School History


In January 1871 Mr DS Botha (later Dutch Reformed minister) started a school in Villiersdorp with 17 learners at the Dutch Reformed Church. At the end of 1871 the school moved to the ‘Oude Huis’. This is where the famous Sir Pieter De Villiers Graaff received his first formal education. On April 1st 1873, Mr Botha became principal of the new ‘Third Class Undenominational School’, a government school. This school later became De Villiers Graaff High School. Mr Botha raised funds to have the small school and hostel, Pomona, built next to the church. The school grew from strength to strength over the following years under different principals, and Sir David De Villiers Graaff donated the required funds to have a new school built, as he opposed the idea of just adding more and more classes to the existing school. It is also thanks to the vision that Ds EG Malherbe had for the school and the community that convinced Sir David De Villiers Graaff to donate a substantial amount to have the new school built.

Sir David De Villiers Graaff and Ds Malherbe negotiated with the Department of Education to build a quality school. He also continuously donated funds for bursaries and other gifts to the school, which was under the leadership of Mr HC de Wet at the time. The corner-stone of the new school, the De Villiers Graaff Instituut, was laid on 7th May, 1907 by Jan Hendrik Hofmeyer (Onze Jan). Another important attendant included Mr JAC Graaff. Mr JH Pienaar became the first principal in 1906, and the school consisted of two main buildings: the school building and Graaffsaal.

In 1908 Mr AL Lambrechts followed in the footsteps of Mr Pienaar. Under his strict leadership the school progressed from a second class school to a first class school. In 1914 it was promoted to a high school as well. In 1911 Malherbehuis was inaugurated. The science building was completed in the same year, and the swimming pool (also a gift from Sir David) was opened in 1914. In 1919 there were 272 learners in the school.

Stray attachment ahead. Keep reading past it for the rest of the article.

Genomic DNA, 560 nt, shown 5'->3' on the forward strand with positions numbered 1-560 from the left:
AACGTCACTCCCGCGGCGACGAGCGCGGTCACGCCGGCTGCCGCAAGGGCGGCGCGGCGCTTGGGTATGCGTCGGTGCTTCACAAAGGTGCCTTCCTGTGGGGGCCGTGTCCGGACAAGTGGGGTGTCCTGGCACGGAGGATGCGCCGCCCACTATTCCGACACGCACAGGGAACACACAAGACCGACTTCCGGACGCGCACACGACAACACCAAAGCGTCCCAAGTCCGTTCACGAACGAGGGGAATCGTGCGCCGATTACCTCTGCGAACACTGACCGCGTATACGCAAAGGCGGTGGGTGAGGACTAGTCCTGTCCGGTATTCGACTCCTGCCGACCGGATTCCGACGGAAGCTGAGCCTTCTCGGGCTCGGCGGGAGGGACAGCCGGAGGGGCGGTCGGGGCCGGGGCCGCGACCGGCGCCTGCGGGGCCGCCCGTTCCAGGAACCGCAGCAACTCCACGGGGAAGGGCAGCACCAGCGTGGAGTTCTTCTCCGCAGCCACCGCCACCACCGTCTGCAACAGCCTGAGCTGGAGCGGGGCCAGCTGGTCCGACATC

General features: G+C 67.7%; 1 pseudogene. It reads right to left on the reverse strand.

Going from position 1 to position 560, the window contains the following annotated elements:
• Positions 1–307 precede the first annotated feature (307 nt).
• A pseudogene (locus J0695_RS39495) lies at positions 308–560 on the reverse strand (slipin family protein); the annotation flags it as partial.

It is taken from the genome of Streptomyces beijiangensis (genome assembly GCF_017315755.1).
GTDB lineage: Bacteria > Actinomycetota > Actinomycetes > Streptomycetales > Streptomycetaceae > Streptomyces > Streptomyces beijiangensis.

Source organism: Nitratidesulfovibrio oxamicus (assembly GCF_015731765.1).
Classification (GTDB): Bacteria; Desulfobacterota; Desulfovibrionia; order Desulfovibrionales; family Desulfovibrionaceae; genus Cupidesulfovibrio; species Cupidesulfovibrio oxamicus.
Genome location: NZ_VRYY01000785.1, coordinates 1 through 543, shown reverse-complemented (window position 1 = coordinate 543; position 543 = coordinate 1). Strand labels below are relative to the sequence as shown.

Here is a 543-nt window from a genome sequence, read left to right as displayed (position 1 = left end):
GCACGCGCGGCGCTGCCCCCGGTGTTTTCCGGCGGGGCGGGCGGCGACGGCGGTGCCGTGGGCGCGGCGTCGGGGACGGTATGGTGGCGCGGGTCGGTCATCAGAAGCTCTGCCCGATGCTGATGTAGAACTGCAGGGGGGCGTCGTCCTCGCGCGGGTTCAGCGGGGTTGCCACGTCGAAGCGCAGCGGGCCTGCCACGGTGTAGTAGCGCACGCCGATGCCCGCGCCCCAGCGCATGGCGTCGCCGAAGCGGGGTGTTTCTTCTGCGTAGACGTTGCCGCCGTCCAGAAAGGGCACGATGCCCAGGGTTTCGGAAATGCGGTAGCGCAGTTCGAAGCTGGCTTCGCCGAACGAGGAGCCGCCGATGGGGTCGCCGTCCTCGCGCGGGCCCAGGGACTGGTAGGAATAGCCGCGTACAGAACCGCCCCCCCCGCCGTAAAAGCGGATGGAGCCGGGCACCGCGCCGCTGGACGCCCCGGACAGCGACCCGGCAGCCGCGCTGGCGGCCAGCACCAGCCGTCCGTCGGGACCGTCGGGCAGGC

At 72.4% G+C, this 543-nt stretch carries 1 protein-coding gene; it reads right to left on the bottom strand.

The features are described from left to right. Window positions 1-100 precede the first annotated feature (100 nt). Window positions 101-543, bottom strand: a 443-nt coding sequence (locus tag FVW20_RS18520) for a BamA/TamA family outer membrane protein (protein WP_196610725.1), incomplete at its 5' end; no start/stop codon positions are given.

Since 1907 the only bursary funds available were £373.12 per year, received from Sir David. In 1927, he donated £3000.00 per year until it reached the total of £100 000. This funding ended in 1961. These funds resulted in the increase of learner numbers, and subsequently the need for more hostel buildings. Other members of the Graaff family also contributed generously, such as Senator Jan Graaff (R64 000) and Dr Bertie Graaff (R40 000).

Mr AM de Villiers, who was principal from 1920-1951, was famous for his inspirational words: “Aim high! To aim low is a crime!” In 1928 the girls’ hostel, Spes Bona, was opened, and in 1941 the boys’ hostel Huis De Villiers. This was later replaced by Huis Du Raan. Theresa hostel was completed in 1970. This was named after the wife of Mr AM de Villiers as a tribute to her. Mr de Villiers was succeeded by Mr DM de Jager, who made a huge contribution by upgrading the school in many areas, in conjunction with his board of governors and staff.

In 1947 Laerskool De Villiers Graaff was established. During the centenary year of 1972, the new sports fields and pavillion were inaugurated. A plaque was unveiled by the Administrator of the Cape Province. In 1983 certain extensions were built, such as seven new classrooms, a laboratory and a school hall.

From the school’s history and it’s ‘bragroom’, it is evident that there have been many great academic, sport and other achievements through the years. This encourages our present learners, and inspires them to achieve exceptionally, so that they can become valuable contributors to society.

After the passing of Sir David Graaff in 1931, the thought was to erect a monument or plaque at the school in his memory. The Graaff family were consulted in this regard, but their response was that the school itself should be a living monument to Sir David.

The school has since had various principals over the years. As newly appointed principal, it was sad, but an absolute honour, to attend the funeral of the late Sir David de Villiers Graaff, who was the third Baronet (1940 – 2015), with a colleague and some learners  to represent our school. He was a remarkable man who played a significant role in society. He also kindly funded the new cricket pitch on our sportsfield in 2014.